Ever since the 1948 London Olympic Games, volunteers have been making things happen behind the scenes. Today that tradition continues, and these volunteers are largely considered responsible for making things flow smoothly. Many people would agree that the Olympics simply could not happen without the volunteers. If you plan on volunteering for the upcoming Olympic Games, then there are some things you should know. Here is your guide to volunteering at the 2012 Olympic Games in London:
Games Makers. Volunteers for the 2012 London Olympics and Paralympics are called “Games Makers.” There will be up to 70,000 Games Makers this year, and these volunteers will complete a multitude of very important jobs. As a Games Maker, you will most likely not be in the forefront, where all the glory is. You will be performing very important, sometimes difficult, tasks – and mostly behind the scenes.
What to wear. Games Makers will be given special uniforms to wear throughout the event, which will include t-shirts designating the 2012 Olympic Games. These uniforms are yours to keep, and are a great souvenir of the time you spent in London.
How to plan meals. As a Games Maker, you have a very important job, and your volunteerism is very much appreciated. You will not have to worry about paying for food while you are working, as you will be given free meal vouchers.
Your schedule. It is likely that you may work some odd hours, like the night shift and weekends. You won’t be able to switch your schedule around in order to attend events you have tickets for, or to work closely with your friends. It takes a lot of careful planning to coordinate 70,000 volunteers, so once your schedule is in place, that is the schedule you must adhere to.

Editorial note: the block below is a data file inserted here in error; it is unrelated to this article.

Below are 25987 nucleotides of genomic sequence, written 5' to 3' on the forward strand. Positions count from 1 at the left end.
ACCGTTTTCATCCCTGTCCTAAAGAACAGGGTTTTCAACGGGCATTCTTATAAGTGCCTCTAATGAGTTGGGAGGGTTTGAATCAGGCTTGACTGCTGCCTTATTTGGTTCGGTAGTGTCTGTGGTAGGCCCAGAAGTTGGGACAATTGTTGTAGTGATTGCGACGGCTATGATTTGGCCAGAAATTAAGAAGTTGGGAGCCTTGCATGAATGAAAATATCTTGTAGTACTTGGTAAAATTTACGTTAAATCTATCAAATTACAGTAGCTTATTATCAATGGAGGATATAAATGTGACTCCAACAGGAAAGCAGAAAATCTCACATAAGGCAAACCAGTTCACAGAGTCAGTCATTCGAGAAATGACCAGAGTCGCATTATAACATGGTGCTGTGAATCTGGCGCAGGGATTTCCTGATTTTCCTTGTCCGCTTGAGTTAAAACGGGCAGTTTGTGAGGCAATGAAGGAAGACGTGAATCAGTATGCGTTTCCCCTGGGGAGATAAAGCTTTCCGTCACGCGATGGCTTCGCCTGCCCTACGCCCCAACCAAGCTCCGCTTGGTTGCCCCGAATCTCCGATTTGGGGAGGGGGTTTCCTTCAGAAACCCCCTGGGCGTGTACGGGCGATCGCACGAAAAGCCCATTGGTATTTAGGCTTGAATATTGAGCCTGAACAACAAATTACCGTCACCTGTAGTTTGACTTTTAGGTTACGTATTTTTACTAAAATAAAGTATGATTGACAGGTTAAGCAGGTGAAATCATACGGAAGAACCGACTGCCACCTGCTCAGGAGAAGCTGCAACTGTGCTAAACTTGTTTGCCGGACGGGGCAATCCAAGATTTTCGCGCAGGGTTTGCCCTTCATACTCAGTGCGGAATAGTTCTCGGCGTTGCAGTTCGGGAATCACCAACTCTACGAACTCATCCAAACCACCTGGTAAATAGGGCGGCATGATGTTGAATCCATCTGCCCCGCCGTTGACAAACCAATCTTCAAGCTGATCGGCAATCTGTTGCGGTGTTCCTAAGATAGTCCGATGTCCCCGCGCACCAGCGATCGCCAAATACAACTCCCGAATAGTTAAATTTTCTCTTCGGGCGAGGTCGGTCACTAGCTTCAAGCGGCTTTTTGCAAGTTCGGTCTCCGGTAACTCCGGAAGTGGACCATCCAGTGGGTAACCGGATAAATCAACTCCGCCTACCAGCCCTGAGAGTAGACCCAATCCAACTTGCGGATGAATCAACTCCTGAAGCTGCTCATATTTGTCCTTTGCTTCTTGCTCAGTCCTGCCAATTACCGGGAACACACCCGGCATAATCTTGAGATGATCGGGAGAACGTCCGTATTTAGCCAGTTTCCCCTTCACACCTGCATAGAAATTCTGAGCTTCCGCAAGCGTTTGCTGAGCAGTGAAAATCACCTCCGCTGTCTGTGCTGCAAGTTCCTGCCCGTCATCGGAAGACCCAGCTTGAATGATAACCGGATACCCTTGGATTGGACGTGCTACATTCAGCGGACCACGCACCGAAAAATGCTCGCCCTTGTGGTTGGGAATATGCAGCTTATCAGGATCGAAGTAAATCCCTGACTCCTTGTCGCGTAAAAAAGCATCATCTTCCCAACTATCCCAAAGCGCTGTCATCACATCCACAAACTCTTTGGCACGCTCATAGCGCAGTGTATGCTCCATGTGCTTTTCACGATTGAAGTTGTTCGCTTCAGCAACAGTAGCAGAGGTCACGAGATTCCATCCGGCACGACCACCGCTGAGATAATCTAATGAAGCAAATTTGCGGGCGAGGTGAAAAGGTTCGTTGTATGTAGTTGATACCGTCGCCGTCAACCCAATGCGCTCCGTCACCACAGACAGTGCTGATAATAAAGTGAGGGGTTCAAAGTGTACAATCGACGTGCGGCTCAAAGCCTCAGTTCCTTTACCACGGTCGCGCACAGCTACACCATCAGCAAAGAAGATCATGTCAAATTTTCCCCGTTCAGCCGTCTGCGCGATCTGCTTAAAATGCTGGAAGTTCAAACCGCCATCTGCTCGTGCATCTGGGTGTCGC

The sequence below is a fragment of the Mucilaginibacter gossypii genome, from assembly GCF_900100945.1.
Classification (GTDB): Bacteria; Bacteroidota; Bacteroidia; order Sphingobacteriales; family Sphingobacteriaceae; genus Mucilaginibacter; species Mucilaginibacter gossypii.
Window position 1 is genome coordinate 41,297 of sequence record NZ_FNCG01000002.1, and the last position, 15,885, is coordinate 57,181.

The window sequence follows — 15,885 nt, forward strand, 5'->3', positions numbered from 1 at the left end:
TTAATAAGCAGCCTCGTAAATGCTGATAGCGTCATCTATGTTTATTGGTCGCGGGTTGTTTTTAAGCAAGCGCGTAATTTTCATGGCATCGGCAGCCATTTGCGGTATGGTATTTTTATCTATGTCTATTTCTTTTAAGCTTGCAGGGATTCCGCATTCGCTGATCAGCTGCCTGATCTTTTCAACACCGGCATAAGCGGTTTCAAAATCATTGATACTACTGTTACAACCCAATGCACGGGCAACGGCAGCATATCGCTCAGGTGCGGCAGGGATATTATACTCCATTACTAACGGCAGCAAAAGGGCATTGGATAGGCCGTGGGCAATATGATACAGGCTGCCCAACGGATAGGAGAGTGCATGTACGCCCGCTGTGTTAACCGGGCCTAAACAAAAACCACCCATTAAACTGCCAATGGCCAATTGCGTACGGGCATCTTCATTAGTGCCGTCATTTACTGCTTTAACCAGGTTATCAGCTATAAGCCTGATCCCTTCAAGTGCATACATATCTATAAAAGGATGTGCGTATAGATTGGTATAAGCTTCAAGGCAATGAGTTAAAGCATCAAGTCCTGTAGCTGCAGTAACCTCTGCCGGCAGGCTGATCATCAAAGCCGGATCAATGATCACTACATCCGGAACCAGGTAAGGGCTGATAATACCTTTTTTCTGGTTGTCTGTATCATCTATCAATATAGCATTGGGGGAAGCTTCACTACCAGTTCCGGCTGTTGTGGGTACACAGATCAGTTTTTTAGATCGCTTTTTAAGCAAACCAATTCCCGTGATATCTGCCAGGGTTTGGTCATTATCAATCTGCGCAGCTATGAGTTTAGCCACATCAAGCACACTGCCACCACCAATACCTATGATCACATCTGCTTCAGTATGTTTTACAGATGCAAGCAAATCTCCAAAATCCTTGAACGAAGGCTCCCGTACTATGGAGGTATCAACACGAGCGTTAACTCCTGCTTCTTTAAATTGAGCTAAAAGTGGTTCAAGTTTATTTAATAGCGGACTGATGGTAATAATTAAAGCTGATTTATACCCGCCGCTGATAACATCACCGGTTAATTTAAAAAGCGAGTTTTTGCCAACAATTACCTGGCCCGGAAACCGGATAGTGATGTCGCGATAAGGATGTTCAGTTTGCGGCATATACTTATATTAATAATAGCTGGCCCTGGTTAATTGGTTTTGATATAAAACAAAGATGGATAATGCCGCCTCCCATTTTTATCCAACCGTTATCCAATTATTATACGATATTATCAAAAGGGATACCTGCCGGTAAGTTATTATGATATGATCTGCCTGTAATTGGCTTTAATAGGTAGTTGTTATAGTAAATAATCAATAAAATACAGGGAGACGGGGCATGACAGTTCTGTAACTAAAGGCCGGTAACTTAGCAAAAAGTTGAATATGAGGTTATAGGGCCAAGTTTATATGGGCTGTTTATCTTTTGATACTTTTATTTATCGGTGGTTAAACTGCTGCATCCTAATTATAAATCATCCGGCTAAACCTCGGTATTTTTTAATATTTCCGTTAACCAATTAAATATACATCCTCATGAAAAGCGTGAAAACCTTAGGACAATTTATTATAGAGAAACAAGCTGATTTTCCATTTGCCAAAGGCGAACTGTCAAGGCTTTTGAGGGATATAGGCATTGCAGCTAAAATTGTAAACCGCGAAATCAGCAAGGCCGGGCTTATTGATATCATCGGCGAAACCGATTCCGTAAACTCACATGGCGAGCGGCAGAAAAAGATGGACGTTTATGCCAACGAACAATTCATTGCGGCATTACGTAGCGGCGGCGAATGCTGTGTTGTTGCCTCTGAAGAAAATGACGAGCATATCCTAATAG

Your work environment. As previously stated, you most likely will not be at the forefront of the Olympic Games, where all the action is. You may even be assigned to an off-site area like in a warehouse, where uniforms are distributed. You may even need to spend long hours outside, no matter what the weather.
Being a volunteer at the 2012 Olympics in London is not all fun and games. Actually, it will require dedication and some intense work. However, the important thing is to remember that with all of that challenge comes great reward. As a matter of fact, people who volunteer as Olympic Game Makers often report that being a Game Maker is the experience of a lifetime.
About the Author: Robin Fandrich is a healthcare professional by day but avid sports enthusiast by night. She hopes to one day be able to volunteer at an Olympic game herself. She enjoys reading healthcare blogs and sites, including Yeastinfection.org by Dr Eric Bakker.